There’s big money in SUVs right now. That’s never been a secret here in the U.S., where our love affair with utilities was sparked in the mid to late ’80s and the flames have been fanned ever since. But abroad, old world European countries with tight, winding municipalities have been a tougher sell. Until recently, at least.
The market for SUVs — and the margins they generate — have been so alluring that even Lamborghini is getting in on the game. Bentley is as well, Rolls-Royce is putting its name in the hat, Porsche has been at it for over a decade, and BMW utes are staples at nearly every Whole Foods across the country. So naturally, Maserati wants in, and after a couple of years of teasing, the Levante has landed.
Drawing cues from the Alfieri concept car, the Levante looks like Maserati took its Ghibli sedan and … made an SUV out of it. That’s by no means a shot at Maserati; the Ghibli is a very handsome car, and considering how easy it is to mess up a good thing, Maserati did an admirable job supplanting the car’s sporty DNA into the lumbering frame of an SUV.
After getting hands on with the floor model in New York, we walked away generally impressed overall. The Levante is handsome, quietly masculine, and as elegant in its appearance as a Maserati should be. Inside, the cabin (the floor model was a richly appointed Ermenegildo Zegna model) is inviting and warm, not the modern cacophony of carbon fiber and aluminum being adopted by so many high-end marques. High points included the robust caramel leather, silk accenting, tasteful use of wood and aluminum, and the paddle shifters mounted to the wheel have a wonderful premium heft to them.
However, there were some drawbacks. Dials, window switches, headlight switch, start/stop system, HVAC, and UConnect system were immediately recognizable from the Chrysler 300C we reviewed. Though the materials in the seats, dash, and the other components all felt top-notch — especially in Zegna kit — Fiat-Chrysler’s rummaging in the parts bin was disappointing to see on what is one of Italy’s most prestigious brands.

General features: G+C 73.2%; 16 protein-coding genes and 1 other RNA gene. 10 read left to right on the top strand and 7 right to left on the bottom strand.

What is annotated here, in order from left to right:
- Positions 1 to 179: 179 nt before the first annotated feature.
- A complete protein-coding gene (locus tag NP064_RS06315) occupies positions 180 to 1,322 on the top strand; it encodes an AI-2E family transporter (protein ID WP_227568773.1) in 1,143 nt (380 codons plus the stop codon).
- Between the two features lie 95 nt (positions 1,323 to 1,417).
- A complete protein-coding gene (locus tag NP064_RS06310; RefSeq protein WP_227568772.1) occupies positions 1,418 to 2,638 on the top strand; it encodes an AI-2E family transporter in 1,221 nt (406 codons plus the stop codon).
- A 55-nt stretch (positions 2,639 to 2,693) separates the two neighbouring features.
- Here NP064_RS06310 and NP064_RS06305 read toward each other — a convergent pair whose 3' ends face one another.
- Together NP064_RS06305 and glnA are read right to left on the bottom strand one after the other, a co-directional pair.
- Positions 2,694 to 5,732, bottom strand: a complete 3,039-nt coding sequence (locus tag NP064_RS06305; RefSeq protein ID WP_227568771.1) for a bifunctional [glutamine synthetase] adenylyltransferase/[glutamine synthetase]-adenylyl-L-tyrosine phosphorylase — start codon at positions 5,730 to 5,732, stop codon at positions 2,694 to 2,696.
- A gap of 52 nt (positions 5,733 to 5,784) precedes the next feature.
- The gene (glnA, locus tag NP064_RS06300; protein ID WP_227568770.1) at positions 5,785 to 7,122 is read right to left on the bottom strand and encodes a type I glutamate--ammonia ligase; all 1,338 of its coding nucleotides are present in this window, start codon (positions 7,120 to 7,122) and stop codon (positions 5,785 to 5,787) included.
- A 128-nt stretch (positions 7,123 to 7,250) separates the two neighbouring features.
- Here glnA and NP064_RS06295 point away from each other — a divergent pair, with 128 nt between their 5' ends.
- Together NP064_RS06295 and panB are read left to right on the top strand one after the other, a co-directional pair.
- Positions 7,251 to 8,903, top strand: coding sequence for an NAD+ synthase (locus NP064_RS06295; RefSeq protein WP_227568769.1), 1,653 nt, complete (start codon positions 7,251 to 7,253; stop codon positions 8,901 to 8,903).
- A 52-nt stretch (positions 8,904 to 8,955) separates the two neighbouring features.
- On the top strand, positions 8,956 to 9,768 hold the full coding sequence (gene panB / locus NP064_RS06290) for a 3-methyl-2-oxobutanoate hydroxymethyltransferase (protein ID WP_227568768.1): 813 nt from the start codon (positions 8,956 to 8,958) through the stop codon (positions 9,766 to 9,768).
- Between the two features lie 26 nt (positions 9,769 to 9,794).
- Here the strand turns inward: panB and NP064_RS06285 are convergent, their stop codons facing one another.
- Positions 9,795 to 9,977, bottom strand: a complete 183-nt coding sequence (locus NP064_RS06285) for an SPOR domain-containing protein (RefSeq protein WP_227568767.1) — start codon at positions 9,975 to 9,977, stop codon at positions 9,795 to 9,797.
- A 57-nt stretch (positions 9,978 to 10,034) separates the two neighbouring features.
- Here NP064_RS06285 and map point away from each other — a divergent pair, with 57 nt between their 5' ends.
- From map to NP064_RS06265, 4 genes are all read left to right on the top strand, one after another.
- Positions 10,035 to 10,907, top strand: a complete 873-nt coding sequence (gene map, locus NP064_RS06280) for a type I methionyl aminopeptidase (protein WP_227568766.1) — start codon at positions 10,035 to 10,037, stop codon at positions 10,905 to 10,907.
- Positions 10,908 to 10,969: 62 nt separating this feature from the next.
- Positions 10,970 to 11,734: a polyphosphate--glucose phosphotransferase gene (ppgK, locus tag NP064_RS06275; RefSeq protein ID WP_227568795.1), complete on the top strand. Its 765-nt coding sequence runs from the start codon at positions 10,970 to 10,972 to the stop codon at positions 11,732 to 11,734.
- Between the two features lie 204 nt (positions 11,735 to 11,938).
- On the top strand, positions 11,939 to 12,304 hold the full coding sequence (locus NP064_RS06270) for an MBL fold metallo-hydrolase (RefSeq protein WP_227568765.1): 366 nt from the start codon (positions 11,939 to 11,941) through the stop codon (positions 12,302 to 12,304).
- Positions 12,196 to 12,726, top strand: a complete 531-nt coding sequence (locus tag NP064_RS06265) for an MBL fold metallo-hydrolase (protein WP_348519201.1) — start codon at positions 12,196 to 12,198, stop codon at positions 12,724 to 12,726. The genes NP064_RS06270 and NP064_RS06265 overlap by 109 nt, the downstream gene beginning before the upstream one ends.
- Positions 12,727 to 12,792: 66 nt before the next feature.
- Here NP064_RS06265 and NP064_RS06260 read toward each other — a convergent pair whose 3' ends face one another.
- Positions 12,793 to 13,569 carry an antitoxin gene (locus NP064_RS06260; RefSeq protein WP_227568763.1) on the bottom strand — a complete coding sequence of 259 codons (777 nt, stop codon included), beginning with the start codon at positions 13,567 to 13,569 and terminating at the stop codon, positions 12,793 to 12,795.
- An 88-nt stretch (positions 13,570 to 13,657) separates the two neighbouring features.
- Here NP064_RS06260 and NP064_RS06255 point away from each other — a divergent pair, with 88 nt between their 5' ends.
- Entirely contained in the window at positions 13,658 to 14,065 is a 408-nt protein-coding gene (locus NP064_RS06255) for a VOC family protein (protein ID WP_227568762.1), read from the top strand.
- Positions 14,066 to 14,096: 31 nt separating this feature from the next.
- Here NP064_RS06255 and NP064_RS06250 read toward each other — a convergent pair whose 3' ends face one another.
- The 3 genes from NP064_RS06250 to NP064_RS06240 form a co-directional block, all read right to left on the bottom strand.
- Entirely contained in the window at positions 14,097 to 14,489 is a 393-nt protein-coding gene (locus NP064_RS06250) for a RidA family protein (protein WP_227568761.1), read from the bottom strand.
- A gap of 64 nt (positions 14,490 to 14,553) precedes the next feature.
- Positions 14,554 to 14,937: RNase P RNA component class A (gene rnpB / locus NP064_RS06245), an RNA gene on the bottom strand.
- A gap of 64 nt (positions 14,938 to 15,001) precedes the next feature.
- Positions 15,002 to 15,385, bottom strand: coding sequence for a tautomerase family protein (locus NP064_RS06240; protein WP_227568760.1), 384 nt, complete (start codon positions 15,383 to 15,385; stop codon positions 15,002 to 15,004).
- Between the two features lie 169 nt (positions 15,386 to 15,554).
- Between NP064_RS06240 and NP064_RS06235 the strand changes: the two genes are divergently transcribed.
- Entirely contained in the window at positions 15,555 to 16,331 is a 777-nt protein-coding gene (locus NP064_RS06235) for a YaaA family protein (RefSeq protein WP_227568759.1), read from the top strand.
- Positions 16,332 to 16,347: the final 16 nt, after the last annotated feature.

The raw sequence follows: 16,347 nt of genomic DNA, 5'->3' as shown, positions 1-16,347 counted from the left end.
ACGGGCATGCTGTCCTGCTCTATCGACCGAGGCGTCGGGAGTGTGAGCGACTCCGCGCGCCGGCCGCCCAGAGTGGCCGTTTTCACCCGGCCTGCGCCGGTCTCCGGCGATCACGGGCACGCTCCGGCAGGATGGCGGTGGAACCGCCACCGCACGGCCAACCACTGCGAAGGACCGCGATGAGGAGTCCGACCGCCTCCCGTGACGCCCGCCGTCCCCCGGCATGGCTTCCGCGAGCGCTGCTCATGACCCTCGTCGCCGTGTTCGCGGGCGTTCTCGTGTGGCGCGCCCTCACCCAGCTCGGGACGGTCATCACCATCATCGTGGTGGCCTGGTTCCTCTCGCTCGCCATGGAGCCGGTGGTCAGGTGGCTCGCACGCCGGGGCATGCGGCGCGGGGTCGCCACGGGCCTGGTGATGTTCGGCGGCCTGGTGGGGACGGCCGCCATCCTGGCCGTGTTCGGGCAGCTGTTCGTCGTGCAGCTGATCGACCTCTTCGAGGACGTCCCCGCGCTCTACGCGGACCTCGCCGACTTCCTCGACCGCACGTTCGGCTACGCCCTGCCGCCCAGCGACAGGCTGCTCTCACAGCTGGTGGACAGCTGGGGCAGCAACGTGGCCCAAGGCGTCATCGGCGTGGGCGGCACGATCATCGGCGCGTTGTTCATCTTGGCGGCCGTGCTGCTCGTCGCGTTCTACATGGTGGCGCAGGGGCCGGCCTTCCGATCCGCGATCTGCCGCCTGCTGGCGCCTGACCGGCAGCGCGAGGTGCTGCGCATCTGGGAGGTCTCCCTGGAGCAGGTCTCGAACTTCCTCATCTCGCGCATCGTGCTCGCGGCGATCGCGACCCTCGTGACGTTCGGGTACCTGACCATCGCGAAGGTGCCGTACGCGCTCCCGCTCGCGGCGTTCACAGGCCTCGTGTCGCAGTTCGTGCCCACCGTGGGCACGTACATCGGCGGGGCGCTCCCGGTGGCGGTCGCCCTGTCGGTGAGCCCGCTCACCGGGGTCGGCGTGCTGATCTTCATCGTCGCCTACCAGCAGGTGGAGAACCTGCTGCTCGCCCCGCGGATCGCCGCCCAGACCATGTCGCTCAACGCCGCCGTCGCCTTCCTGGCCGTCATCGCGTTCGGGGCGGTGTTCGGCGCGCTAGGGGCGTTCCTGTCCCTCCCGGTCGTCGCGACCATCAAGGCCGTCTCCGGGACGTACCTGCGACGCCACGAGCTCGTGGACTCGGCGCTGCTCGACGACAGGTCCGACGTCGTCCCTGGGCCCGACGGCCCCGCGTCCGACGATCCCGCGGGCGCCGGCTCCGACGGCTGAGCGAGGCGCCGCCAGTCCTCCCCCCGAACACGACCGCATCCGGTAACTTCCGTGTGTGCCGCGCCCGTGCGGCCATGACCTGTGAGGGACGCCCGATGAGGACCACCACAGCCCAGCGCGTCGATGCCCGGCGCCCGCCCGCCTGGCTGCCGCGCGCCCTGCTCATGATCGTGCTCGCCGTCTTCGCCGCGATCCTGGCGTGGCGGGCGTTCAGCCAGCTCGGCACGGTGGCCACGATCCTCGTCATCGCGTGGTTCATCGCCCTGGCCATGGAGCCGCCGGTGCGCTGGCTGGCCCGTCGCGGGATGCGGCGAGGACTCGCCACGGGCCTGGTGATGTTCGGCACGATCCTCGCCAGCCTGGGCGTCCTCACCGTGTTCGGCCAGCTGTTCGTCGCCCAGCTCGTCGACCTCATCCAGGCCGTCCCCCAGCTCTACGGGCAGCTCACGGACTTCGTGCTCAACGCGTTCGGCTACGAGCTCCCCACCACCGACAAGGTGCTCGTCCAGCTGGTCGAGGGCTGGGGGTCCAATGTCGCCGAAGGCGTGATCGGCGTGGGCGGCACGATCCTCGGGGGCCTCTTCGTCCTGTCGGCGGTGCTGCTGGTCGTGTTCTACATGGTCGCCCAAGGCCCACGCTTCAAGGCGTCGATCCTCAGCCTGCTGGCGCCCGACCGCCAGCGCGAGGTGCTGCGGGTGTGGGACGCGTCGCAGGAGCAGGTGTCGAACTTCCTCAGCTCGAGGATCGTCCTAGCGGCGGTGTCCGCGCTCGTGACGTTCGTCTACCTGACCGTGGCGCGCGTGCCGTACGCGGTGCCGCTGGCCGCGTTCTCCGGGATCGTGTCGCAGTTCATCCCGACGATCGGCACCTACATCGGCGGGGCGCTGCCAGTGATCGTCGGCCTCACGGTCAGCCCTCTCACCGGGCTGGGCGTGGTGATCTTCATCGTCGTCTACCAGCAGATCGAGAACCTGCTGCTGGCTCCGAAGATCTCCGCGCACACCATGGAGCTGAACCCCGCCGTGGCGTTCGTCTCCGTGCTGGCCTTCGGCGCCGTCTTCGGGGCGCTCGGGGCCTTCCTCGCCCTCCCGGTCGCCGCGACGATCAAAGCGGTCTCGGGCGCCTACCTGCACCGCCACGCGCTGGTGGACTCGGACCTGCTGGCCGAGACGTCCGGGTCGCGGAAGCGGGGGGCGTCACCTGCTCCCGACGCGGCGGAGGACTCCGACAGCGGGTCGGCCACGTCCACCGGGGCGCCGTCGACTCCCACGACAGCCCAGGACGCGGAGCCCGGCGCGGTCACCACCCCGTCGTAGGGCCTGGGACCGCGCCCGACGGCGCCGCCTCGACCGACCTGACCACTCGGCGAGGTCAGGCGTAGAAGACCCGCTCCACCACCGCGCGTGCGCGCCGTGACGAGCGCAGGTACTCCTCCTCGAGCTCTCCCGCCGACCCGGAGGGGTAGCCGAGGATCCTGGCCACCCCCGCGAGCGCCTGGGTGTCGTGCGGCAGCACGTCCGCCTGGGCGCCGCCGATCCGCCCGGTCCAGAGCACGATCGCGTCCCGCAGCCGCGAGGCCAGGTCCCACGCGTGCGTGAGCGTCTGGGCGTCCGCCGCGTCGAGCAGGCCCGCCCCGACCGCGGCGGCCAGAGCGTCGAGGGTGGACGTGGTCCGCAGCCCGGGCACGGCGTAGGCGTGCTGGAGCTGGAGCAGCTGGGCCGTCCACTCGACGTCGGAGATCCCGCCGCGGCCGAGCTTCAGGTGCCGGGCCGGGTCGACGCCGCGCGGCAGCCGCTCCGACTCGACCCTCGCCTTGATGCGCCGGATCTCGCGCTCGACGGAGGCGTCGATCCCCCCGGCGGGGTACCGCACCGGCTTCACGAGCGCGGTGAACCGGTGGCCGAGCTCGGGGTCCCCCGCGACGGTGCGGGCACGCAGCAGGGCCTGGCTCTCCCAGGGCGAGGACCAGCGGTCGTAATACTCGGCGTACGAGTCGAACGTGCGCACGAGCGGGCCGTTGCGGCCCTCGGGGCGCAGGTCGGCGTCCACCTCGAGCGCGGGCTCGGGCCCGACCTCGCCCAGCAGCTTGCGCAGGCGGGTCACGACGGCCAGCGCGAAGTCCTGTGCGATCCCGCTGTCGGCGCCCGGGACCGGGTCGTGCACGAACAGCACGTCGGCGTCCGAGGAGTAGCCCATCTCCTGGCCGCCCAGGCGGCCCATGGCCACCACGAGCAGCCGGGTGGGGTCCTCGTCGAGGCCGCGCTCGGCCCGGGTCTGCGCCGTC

The analog clockface on the dash may not compare directly with the Bentley Bentayga’s $160,000 Breitling for Bentley Mulliner Tourbillon, but it’s a nice touch in what is overall a very classy cabin. The leather is top-shelf as you would expect for a Maserati, and overall, it feels a nice place to spend some time.
The Levante, which starts at a cool $72,000, is powered by a 3.0-liter twin-turbocharged V6 with 345 horsepower. The Levante S ($83,000) will see the same engine pull duty, but with 424 horsepower instead, lessening its zero-60 time to 5.0 seconds from 5.8.
Maserati has a solid challenge ahead, as it will contend in a segment that also fields vehicles like the Porsche Cayenne, Land Rover’s Range Rovers, the soon-to-be-born in the U.S. Jaguar F-Pace, and even the Volvo XC90 T8 plug-in hybrid (which starts at $68,000). Maserati seems up to the task, though; it’s said that it will look into automating various portions of the Levante driving experience.
Maserati might be taking advantage of its proximity to the Fiat-Chrysler parts bin, and business-wise, it’d be silly not to. But the measure of the Levante won’t be in the HVAC controls or the stop/start button. If the Levante can drive like a Maserati, than it shouldn’t have anything to worry about.